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Freedom for Children to Grow

The Law Relating to
Home Education

What Your Local Authority
Can Do For You

What Your MPs and Local
Councillors Can Do For You

What The Media
Can Do For You

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Background Briefing Paper

What has changed? What is it all about? What Can YOU Do?

The Children's Act 2004 and the outcomes of the Victoria Climbie case have placed new duties on local authorities (LAs). All LEA's are being merged into bigger departments which cover all work relating to children and young people. As the legislation takes effect more LA employees are going to become aware of home education. Many, because they have little knowledge or experience of it will be concerned.

LAs are also concerned that there are home educated children they never have contact with and that this number is rising. They are afraid of a high profile case in which a child of compulsory school age in their area is not receiving a suitable education and of child protection issues.

In addition the government has piloted the Information Sharing Index (ISI) which aims to put the details of all children onto a database, at a local level, so that professionals concerned with a child can access their details and examine the contact others have had with the child.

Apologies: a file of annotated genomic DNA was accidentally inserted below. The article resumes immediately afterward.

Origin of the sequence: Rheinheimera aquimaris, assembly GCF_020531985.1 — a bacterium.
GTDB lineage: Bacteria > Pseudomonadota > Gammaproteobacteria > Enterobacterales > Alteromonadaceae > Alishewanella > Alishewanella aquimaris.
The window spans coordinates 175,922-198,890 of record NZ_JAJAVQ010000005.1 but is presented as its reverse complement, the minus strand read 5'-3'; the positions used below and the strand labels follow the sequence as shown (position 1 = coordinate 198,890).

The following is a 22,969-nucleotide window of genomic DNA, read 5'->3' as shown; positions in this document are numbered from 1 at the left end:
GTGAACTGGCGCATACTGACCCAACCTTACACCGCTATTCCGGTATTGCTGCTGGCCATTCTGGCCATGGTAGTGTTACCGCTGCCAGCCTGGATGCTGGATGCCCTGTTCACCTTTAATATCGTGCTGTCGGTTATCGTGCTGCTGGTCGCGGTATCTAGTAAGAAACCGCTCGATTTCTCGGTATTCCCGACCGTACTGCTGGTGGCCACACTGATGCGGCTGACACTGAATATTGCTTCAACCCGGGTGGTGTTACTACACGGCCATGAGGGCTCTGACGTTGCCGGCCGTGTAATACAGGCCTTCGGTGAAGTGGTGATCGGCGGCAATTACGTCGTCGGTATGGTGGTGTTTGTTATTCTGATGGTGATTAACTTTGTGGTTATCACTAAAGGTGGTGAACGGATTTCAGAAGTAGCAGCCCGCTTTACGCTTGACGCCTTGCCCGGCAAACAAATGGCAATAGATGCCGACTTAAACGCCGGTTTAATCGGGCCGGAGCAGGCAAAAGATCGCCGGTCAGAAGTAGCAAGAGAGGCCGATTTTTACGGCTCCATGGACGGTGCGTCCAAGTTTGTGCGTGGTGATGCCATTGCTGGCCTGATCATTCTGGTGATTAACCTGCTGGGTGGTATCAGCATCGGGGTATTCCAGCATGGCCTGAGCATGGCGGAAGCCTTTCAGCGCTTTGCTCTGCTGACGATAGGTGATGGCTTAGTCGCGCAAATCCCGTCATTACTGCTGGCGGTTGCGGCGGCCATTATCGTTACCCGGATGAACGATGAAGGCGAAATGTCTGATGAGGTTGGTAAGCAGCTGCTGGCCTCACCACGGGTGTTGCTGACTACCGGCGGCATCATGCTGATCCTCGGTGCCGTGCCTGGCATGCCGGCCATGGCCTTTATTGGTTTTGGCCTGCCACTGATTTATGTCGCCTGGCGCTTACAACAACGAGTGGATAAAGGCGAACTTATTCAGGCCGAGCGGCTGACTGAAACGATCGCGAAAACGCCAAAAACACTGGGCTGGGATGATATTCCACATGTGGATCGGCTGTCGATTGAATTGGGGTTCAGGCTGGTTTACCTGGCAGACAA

Draft DfES guidelines to local authorities were discussed in 2005 but were never issued. Instead the DfES planned to launch a full public consultation into home education in February 2007 with a view to changing legislation and making compulsory registration, mandatory access to the child and a clear definition of educational "standards". This was narrowly averted for reasons we are still not clear, and instead the DfES launched a full public consultation into the wording of the draft Guidelines for Local Authorities.

On Friday 22nd June members of Education Otherwise Government Policy Group, together with EO Local Contacts in South Yorkshire, met with Helen White who is co-ordinating the DfES consultation response on Home Education Guidelines. You can read a report of the meeting here. The conclusion we drew from this meeting is that home educators in their hundreds must act now and respond to the Guidelines Consultation because the local authorities are already making their voices heard LOUD AND CLEAR. We have put together some draft responses and links for you to download which we hope will be useful in giving you ideas for making your response. It is important that we all use our own words! Click here for more information on how to respond.